Seeking to answer the religious pluralism symposium question — “Can We Jews Get Along?” — three leading rabbis of different denominations posited a cautiously hopeful response. Despite strong ideological disagreements, they addressed the need to work toward change within the nexus of religion-state relations in Israel.
Dr. Ismar Schorsch, chancellor of the Conservative Jewish Theological Seminary, and Dr. Alfred Gottschalk, chancellor of the Reform Hebrew Union College and Jewish Institute of Religion, advocated doing away with the chief rabbinate in Israel, and adopting an American style pluralism in the Jewish state.
Rabbi Saul Berman, a professor at Yeshiva University’s Stern College for Women and director of Edah, a fledgling Modern Orthodox think tank, while not addressing the chief rabbinate directly, acknowledged that there are elements of the The JewishWeek.com on Facebook religion-state relationship that are “destructive,” and advocated “evolutionary change” to be decided by Israelis themselves.
But Rabbi Berman defended past accomplishments that resulted from the mix of politics and religion, such as providing Jewish education in public schools and common standards for marriage, divorce and kashrut in Israeli society, and argued against a negative, revisionist view.The symposium last Sunday morning was the culminating event of a four-day conference held in New York by Tel Aviv University, and was co-sponsored by The Jewish Week. Dr. Yoram Dinstein, president of Tel Aviv University, moderated the program, and three Jewish Week contributors — Stewart Ain, a staff writer, and columnists Francine Klagsbrun and J.J. Goldberg — posed questions to the rabbis.
Dinstein, whose university last year built a unique twin-synagogue structure, one for Orthodox prayer and one for non-Orthodox, asserted at the outset that tolerance and understanding are the only ways to avoid “the fatal collision” of religious and secular cultures in Israel.Rabbi Berman, speaking first to an audience of several hundred at the Plaza Hotel, said that after 50 years of incredibly productive cooperation among world Jewry, we are at risk of destroying it all over religious divisiveness. He said it is time to stop talking of pluralistic Judaism, a well-meaning but false concept based on giving equal weight to each of several competing ideologies, and to replace it with the notion of pluralistic Jewry.“We need to find how to create tolerance among Jews who disagree strongly about what God wants of us,” Rabbi Berman said. “We need to persuade each other with honesty and love, and we must not tolerate physical or verbal violence.”Rabbi Gottschalk called for “a separation of church and state in Israel, however long it takes”; the “disestablishment of the chief rabbinate,” which he said is unnecessary in a democratic society; secular alternatives for marriage and divorce, which are under the authority of the Orthodox rabbinate in Israel; and equal status for all denominations.
He noted that he was the first rabbi to ordain women in Israel, 25 years ago, “because it was the right thing to do,” and predicted that Orthodoxy someday will also ordain women.Rabbi Schorsch began his presentation distinguishing between the political experiences of Central European Jews, who were exposed to emancipation, and Eastern European Jews, who were not. He pointed out that the American Jewish tradition, affording equality to all denominations, is based on the Central European experience, while Israel’s founders, who established the chief rabbinate, came from Eastern Europe.Religious pluralism, which Rabbi Schorsch advocates, is “a level playing field in which one group doesn’t have an advantage over the others.” He said that it should be the model for post-emancipation Jewish societies, and asserted it already functions as such in America.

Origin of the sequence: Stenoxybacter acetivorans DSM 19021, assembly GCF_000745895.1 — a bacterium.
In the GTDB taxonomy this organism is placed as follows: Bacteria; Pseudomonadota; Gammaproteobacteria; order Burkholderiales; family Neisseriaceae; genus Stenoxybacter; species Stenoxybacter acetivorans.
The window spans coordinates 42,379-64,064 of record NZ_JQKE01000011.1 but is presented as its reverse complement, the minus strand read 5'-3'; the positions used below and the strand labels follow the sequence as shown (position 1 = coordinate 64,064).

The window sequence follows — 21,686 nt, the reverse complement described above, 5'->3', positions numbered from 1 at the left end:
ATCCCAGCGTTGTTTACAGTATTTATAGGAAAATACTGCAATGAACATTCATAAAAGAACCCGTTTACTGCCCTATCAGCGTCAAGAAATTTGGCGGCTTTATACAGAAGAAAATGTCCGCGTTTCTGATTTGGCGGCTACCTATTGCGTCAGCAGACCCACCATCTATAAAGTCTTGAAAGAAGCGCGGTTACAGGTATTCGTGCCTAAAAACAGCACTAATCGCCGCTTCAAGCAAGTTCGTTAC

The Conservative leader charged that the chief rabbinate, by converting only 300 of hundreds of thousands of former Russians in Israel, is “undermining” the government’s inclusive immigration policy and has become “dysfunctional.”During the question-and-answer segment of the program, Rabbi Schorsch defended the use of blunt rhetoric to describe this “grievous issue.” He said it was “not a matter of name calling, but addressing a structural problem that threatens to tear us apart, and you can’t paper over hard divisions with saccharine.” What promotes hatred is power, he said, and “Orthodox power in Israel is corrupting the relationship” with other Jews.
Rabbi Gottschalk acknowledged that the Reform movement’s adoption of patrilineal descent was done too hastily, and noted that there is a move “back toward some form of halachic Judaism” among younger Reform rabbis. Reform Judaism is “in a stage of major redefinition,” he said, seeking to accommodate both tradition and autonomy.Rabbi Berman acknowledged that “religion in Israel has become overly politicized,” and said that Israelis themselves must work out a new religion-state relationship. He emphasized, though, that democracy and Judaism are not incompatible. In response to an impassioned statement by Rabbi Gottschalk, claiming that Israel cannot be a democracy when it tolerates the verbal and physical violence against egalitarian Jews seeking to pray at the Western Wall, Rabbi Berman said that he had been subjected to such abuse during civil rights demonstrations in Selma, Ala., in the 1960s. Rather than spending time dwelling on what happened to him, he said, “I got on with my mission, and it’s important to get past this and figure out how we can work together.”